Motion approved to study adding gates to Expo Line phase one stations

The Metro Board just voted to approve the motion below by Board Members Zev Yaroslavsky, Pam O'Connor and Ara Najarian to study the possibility of adding gates to some stations along the first phase of the Expo Line, which runs from 7th/Metro Center to Culver City.

Gate latching at Red/Purple Line stations is currently underway and will then continue with some stations for the Gold, Green and Blue lines. Gates are scheduled to be built at the National Palms, Sepulveda, Bundy stations for phase 2 of the Expo Line with Colorado/4th under discussion.

 

Categories: Projects

24 replies

  1. The only people who have a problem with a gated system are those have been abusing the honor system at the expense of taxpayers. It should’ve never taken this long to fix this. Who in their right mind designed a system without gates and would think it would work in Los Angeles! Hasn’t anyone working at Metro taken a trip to cities like Hong Kong, Seoul, Tokyo or London or even to San Francisco, Boston, Philadelphia, NYC, or Washington DC?

    And don’t give me the “we didn’t know it wouldn’t work” excuse either. LA has had all these people from other cities in the US and from the world like from Britain, Canada, Mexico, Thailand, Vietnamese, Japanese, Chinese, Koreans, and the rest of the world who all come from places with better transit system than LA.

    LA should be listening to what they think we should be doing because they know how better their mass transit are than ours. LA should stop wasting money all the time by trying to reinventing the wheel with ideas that don’t work! Listen to the people who used to live in San Francisco. Listen to those who used to live in New York. Ask the British and Canadians for advice. Learn from the Asians who know first hand how transit is run successfully and profitably in places like Bangkok, Tokyo and Osaka, Seoul, Beijing, Shanghai, Taipei, and Hong Kong. Do all of that and LA would have a great system instead of listening to people who know absolutely nothing about how mass transit and keep messing everything up.

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  2. I am glad that someone finally had the guts to move things forward by actually doing something to fight fare evasion. Metro had run things under the honor system too long. This is despite the years of complaints from the public to fix the fare evasion problem. But it has always fallen on deaf ears.

    Unfortunately, I think it’s too late. Gate latching all the stations is going to cost a lot of money to do. This is exactly why poor planning costs more money to fix down the road.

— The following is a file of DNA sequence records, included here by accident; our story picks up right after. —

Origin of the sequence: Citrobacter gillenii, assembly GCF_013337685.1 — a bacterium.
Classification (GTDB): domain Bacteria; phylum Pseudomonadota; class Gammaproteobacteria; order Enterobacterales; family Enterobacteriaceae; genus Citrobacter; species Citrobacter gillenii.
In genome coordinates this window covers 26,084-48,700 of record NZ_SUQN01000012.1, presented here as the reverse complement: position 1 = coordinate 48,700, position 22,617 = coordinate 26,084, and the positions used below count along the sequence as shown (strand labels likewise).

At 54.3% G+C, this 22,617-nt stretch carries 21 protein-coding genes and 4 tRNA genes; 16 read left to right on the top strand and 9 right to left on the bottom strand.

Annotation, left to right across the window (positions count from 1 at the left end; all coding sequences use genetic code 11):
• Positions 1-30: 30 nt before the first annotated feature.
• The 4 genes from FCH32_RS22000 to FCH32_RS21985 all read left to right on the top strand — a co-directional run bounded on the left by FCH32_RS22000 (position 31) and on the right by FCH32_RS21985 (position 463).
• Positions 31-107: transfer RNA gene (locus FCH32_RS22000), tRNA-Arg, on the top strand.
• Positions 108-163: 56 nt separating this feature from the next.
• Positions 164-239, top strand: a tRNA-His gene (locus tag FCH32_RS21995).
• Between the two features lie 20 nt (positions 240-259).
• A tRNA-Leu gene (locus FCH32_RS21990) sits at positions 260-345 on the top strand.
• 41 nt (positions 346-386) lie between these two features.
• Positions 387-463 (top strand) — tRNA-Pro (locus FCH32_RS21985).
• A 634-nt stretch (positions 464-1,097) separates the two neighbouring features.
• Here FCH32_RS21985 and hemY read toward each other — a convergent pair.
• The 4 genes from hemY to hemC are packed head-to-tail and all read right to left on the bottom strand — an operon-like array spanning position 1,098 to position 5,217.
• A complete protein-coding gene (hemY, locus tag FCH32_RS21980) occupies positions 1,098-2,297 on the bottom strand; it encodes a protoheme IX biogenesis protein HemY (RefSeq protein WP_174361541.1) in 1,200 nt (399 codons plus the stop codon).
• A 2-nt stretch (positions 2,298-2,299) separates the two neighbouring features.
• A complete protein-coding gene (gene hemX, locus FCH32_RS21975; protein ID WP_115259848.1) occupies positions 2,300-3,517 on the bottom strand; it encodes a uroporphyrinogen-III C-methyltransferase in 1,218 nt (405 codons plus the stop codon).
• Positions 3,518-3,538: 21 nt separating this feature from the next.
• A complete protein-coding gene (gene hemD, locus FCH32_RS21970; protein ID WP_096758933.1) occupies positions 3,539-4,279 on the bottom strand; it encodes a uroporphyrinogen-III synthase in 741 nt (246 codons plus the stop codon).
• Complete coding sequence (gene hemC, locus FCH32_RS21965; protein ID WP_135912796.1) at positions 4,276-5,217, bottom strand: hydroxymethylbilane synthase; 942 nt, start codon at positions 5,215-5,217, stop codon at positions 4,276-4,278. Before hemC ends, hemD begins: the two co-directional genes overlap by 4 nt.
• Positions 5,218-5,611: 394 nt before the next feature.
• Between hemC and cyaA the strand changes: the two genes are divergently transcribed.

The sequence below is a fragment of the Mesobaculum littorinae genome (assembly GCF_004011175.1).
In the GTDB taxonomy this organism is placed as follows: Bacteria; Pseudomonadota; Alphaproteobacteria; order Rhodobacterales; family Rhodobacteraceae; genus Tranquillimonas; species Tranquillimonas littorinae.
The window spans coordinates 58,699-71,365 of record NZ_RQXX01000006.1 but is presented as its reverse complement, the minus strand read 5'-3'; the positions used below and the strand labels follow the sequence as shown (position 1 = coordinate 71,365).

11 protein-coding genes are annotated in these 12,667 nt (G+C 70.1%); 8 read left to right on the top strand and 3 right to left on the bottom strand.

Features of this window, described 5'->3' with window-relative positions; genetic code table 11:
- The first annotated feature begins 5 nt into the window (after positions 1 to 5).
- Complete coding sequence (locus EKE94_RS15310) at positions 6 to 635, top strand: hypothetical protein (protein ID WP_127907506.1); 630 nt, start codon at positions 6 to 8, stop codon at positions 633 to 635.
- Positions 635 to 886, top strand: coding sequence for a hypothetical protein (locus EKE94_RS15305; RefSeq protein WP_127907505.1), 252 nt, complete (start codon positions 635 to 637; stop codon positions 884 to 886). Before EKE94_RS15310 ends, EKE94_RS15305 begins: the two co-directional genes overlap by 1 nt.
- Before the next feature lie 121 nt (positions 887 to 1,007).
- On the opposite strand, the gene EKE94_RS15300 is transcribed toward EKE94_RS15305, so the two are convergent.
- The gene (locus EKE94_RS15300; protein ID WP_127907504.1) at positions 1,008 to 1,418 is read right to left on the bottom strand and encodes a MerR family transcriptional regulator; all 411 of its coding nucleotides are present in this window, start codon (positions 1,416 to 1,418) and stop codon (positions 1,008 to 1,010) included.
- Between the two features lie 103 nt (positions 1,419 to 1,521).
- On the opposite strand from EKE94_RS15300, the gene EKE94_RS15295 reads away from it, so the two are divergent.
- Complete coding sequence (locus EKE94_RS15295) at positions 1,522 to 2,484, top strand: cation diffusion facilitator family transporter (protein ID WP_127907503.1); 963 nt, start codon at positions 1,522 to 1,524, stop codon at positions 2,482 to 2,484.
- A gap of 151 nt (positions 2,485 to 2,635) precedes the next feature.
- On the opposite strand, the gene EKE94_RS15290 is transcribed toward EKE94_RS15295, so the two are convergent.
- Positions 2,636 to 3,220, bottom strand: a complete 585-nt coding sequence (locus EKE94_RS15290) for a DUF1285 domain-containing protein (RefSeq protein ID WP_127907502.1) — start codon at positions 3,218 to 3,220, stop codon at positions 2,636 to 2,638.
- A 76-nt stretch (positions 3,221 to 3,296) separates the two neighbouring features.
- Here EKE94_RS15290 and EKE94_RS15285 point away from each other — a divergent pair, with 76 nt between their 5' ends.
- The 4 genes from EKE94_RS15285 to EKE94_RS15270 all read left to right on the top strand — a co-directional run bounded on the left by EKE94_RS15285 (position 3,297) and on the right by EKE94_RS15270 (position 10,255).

Since it’s their fault for this mess, the cost of installing fare gates to all the stations should be funded by slashing the pay of all the Metro executives by 20% for the next ten years and have their paychecks fixed and capped without raises.

    I mean, look at the Metro executive compensation table:

    http://www.metro.net/about/board/executive-compensation/

    Why should the Metro CEO be paid $325,500 a year for running Metro under the honor system? Why should the Metro Treasurer be paid $160,000 a year for his (or her) lack of financial knowledge that the honor system would even work? Everyone who are in these positions are being paid way too much for their lackluster performance of their jobs. It’s common sense that people should be paid based on their performance. And this whole honor system mess and the costs that are going to be needed to fix this shows that Metro’s performance were not to expectations.

    These people can easily afford 20% paycuts as punishment for their past actions. If everyone on that executive compensation table gets a 20% pay cut for the next 10 years, that’ll at least in some way, help pay for the cost of adding faregates to each station and making necessary upgrades to do so. They need to be held liable for their actions. This 20% pay cut for 10 years with no pay raise will serve a lesson for Metro employees to stop making stupid decisions, stop wasting taxes and start doing their job.

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  3. Erik,

    “Josh, Google “attractive nuisance” please.”

    I did and I see nothing there that has to do with gates. What you’re trying to say is so out of proportion, it’s just like saying fire trucks attract the attention of children and if children get too close to it, they may get run over by a fire truck, therefore fire trucks should be banned and the city should be sued for buying fire trucks.

    Furthermore, you have another California city up north called San Francisco where they run perfectly fine under a gated system. If it clearly works in another city in California, why do you think it won’t work in Los Angeles which is a city in another part of California?

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